Reed Smith Guide to the Metaverse

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As one of the first of the content industries to be heavily disrupted and changed beyond recognition in the early days of the Internet, in many respects the music industry has, since the turn of the century, been one of the first to adopt change and new business models online.

Authors: Gregor Pryor

Since the possibility of performing and delivering live music performances to large crowds disappeared almost overnight with the advent of the COVID-19 epidemic, the music industry and, particularly, performing artists have been forced to innovate and find new ways to reach their fans. Naturally, they started performing online. It is worth noting at the outset of this discussion that live online streaming is not a new thing – the Rolling Stones were doing it in 1995, and many companies have delivered live streams of musicians over the years, including Internet pioneers such as AOL and Yahoo!, long before musicians started using platforms provided by modern players like Twitch and Facebook.

Several defining characteristics distinguish this new form of music consumption in the metaverse from traditional “vanilla” live streaming or even subscription streaming:

  • A walled-garden platform environment
  • The ability to build, or perform in, a virtual venue
  • The possibility of using an avatar or other visual representation of the artist, sometimes comingled with a true video representation of the artist
  • New production capabilities, including manipulating the virtual environment and combining digital visual production with the artist’s own musical production
  • The ability to interact with the audience, in real time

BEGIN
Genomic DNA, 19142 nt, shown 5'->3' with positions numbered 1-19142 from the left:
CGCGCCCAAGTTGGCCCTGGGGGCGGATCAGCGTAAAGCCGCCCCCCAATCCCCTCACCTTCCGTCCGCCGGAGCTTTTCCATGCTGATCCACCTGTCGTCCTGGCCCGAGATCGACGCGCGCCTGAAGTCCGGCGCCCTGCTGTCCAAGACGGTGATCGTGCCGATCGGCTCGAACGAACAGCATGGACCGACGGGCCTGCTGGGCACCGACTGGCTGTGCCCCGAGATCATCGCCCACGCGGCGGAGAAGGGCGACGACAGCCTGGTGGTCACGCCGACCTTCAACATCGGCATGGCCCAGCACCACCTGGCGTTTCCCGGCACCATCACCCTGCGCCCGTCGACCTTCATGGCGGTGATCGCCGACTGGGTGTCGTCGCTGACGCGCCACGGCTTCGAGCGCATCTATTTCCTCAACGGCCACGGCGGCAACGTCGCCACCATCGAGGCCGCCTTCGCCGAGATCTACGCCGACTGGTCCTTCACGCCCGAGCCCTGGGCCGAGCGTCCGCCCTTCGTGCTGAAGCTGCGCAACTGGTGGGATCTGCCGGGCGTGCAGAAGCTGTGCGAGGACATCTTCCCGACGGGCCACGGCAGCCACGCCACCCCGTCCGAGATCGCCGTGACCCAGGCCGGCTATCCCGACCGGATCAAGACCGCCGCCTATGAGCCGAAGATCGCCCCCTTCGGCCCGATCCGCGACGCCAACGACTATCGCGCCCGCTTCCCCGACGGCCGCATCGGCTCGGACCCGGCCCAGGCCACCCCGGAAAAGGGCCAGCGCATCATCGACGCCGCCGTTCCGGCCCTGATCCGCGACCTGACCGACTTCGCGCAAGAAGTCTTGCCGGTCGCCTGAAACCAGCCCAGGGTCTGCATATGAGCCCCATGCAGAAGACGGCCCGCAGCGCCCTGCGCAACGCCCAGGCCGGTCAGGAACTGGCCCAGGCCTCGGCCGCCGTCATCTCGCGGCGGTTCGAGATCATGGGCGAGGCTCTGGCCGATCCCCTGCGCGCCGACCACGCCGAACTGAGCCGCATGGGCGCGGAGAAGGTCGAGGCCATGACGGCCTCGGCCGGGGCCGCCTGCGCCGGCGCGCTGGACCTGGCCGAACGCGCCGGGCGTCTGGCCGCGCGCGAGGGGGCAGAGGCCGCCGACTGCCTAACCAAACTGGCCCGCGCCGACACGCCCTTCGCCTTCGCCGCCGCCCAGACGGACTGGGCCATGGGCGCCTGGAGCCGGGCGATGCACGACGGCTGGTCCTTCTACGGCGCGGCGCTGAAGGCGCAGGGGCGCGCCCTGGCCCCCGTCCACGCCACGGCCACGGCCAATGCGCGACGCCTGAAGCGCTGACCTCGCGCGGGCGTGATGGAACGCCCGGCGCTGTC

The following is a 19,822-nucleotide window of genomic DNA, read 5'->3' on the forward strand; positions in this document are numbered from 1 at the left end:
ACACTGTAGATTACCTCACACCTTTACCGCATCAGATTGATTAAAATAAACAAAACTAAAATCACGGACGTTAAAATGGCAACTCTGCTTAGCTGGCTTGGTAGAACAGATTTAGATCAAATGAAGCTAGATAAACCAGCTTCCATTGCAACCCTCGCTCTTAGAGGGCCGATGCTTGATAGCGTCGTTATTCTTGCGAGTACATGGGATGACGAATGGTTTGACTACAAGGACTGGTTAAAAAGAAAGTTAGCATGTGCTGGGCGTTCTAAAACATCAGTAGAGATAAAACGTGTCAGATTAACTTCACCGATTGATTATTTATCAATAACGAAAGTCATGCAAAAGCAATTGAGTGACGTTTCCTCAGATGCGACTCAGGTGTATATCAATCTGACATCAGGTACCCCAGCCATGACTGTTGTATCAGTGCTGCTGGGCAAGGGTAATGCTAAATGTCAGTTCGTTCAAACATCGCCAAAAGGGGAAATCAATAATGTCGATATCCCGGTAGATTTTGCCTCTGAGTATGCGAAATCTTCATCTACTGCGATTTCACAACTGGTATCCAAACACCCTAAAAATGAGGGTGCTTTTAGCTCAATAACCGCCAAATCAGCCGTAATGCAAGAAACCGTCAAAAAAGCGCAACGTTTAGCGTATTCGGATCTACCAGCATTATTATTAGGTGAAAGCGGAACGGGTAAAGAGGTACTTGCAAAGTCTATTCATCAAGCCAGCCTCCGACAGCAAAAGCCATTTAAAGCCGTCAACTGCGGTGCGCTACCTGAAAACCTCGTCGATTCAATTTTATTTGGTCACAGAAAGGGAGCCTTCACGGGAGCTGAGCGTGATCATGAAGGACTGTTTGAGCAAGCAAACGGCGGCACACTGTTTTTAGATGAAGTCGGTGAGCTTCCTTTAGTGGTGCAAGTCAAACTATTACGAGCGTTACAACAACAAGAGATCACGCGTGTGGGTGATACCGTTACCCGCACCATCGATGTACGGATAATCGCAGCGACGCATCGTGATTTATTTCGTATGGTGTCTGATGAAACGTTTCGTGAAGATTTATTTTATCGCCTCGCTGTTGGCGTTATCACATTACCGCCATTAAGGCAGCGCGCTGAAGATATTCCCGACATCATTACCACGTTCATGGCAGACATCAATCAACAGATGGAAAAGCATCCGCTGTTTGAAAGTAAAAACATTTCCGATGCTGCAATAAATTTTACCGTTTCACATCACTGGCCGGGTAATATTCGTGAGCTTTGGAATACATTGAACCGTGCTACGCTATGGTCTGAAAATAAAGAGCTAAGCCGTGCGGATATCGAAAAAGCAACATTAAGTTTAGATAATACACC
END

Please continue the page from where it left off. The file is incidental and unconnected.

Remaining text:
• In some instances, the combination of more than one artist performing from a different location or virtual venue

There have been many fantastic examples of this innovative musical art form in recent years, but perhaps the most striking and commercially successful was the Travis Scott performance on Fortnite. The traction and audience for this event were phenomenal, with Scott himself commenting: “It was an opportunity to go to the max, to create a world that permits won’t let you do, fire marshals won’t let you do, building codes won’t let you do.”

Aside from virtual events and NFTs (covered elsewhere in this guide), another metaverse phenomenon affecting the music sector has been the emergence of virtual “artists.” While the idea of engaging with a virtual artist, created by artificial intelligence and not having a human personality, may be anathema to many true music fans, there is no denying that such artists are gaining huge traction among digital natives. A good example is FN Meka, described as a “robot rapper who is known for his extravagant style and Hypebeast aesthetics. He has the appearance of a cyborg with green hair and eyes, lots of tattoos, and a hand made of gold.” While this may all seem to be a bit of harmless, somewhat futuristic fun, it has a foundation of serious commercial potential. FN Meka has over 9 million followers on TikTok. As a means of comparison, at the time of this guide, Chance the Rapper – often spotlighted as one of the new breed of superstar rappers – has fewer than 2 million TikTok followers.

Key takeaways
  • First to be disrupted by the internet, music is familiar with change and new online models
  • Several defining characteristics distinguish this new form of music consumption
  • Travis Scott on Fortnite was a successful use of the new performance form
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